Trondheim Walks: Strindamarka

View from Estenstadmarka

Undoubtedly the greatest benefit of being a freelancer is the ability to structure your working week however you want. I travel frequently for work but last week I was in Trondheim all week (a rarity these days!) and as such, was able to finish all my scheduled work by Thursday evening.

To reward myself, I took Friday off!

I was discussing the impending doom of the early winter with a few people earlier in the week. One of the worst aspects for a non-skier like me, is feeling confined to the indoors. Unless you're zooming between cabins on sticks, the weather is generally unwelcoming.

Itt dawned on me after reading the local rag's prediction of a late snowfall this year, I need to make the most of the autumn while it's still here! After enjoying the walks around Bymarka and Ladestien this summer, I chose to head south-east and into the forest that's walking distance from our flat – Strindamarka.

Trondheim Estenstadmarka

Sign in the forest

I chose to (broadly) follow a trail outlined on UT.no that starts and ends at Lohove, the terminus of the no.5 bus. It takes you around the area known as Estenstadmarka, up a few steep hills (more than the height profile on the website suggests!), past a couple of lakes and onto the Estenstadhytta. Although it's only open at weekends, Estenstadhytta seemed a good place to aim for, high-up, benches outside and shelter if necessary.

It wasn't necessary – the weather was glorious! Glorious hiking weather anyway. Five degrees above freezing with almost no wind and a burning hot sun when not shaded by the trees. Despite the mild weather and lack of snow, frost has crept up on us and it was visible across the forest.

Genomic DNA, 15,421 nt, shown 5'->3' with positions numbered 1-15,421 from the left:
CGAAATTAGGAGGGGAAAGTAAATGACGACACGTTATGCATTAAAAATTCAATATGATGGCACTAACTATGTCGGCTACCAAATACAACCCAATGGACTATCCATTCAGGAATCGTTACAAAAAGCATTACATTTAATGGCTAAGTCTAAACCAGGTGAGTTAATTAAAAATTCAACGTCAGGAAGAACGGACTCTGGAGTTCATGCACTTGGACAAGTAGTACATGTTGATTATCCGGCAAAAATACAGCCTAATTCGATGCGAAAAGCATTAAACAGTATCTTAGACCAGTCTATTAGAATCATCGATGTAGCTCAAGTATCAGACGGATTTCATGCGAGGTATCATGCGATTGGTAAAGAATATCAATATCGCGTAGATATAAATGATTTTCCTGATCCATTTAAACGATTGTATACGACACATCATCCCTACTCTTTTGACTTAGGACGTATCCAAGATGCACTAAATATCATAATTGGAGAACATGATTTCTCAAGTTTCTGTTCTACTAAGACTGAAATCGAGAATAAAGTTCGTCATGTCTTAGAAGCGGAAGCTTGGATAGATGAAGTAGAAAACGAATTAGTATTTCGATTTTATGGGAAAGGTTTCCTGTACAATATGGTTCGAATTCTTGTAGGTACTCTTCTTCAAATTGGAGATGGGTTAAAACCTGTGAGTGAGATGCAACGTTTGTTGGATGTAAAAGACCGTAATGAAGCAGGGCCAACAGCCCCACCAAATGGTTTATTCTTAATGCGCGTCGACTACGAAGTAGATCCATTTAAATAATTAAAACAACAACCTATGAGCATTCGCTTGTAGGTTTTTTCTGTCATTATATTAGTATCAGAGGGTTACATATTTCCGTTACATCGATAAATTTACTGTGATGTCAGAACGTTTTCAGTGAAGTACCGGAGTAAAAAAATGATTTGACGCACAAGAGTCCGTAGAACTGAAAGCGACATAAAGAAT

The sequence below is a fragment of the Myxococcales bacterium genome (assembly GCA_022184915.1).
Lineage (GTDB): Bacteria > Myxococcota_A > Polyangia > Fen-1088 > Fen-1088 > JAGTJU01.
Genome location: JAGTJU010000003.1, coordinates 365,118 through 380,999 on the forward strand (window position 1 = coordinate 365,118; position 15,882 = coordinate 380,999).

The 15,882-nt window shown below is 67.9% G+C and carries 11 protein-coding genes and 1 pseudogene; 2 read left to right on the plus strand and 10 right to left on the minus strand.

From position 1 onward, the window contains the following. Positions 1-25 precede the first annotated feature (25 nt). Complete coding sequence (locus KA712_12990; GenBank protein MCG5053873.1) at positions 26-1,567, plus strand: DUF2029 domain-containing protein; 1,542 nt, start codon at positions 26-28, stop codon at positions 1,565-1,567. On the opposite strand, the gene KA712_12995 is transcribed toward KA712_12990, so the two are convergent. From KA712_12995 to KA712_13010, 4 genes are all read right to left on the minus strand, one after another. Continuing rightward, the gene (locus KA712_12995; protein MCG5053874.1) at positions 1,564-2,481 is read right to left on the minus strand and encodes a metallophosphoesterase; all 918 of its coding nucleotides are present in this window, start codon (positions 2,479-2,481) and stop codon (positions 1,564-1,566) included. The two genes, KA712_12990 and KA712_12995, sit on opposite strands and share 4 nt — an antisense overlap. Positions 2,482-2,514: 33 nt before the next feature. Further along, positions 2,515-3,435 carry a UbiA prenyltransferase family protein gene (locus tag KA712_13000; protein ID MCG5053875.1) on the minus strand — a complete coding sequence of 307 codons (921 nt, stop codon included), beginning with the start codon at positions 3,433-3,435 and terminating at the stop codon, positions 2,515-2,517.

Frosty forest in Norway

Trondheim Strindamarka

Like in Bymarka, navigating wasn't as straightforward as I expected given there were signs everywhere, so I didn't follow the UT map to the letter. I spent some time exploring the area around the Tømmerholtdammen and Estenstaddammen artificial lakes, trying (and failing) to help some lost Norwegians. Yes, lost Norwegians! It just goes to show they're not all born with an in-built GPS after all 😉

Tømmerholtdammen

After another steep incline I made it to Estenstadhytta. There's an excellent view over Trondheim, albeit obscured by trees and power lines so photos don't really capture it well. The cabin looks a cozy place to stop – I'll have to come back on a summer weekend – and I wasn't the only walker taking a break on its benches.

Estenstadhytta

View across Trondheim from Estenstadhytta

The walk back was a welcome change – down some really steep slopes! I passed many elderly Norwegians out for a stroll, I sure hope I'm capable of such walks when I'm in the prime of my life…

I took a shorter route back through the forest to the Stokkanhaugen estate, just east of the NTNU Dragvoll campus. Me and Gerry are contemplating buying a house next year (more on that soon!), so I take every opportunity I have to take a look at different areas.

Stokkanhaugen

All in all, a really nice day off! Winter can stay away as far as I'm concerned 🙂

Long shadows

Norway Weekly Email Newsletter

You might like

About the Author: David Nikel

Originally from the UK, David now lives in Trondheim and was the original founder of Life in Norway back in 2011. He now works as a freelance writer for technology companies in Scandinavia.

1 Comment

  1. That is a magnificent place. I am also interested in moving over there and concentrate on my own writing and was told that this is the best place to get your creative juices flowing. How did you decide to make a move and was it easy transition from the UK over there

Leave a Reply

Your email address will not be published. Required fields are marked *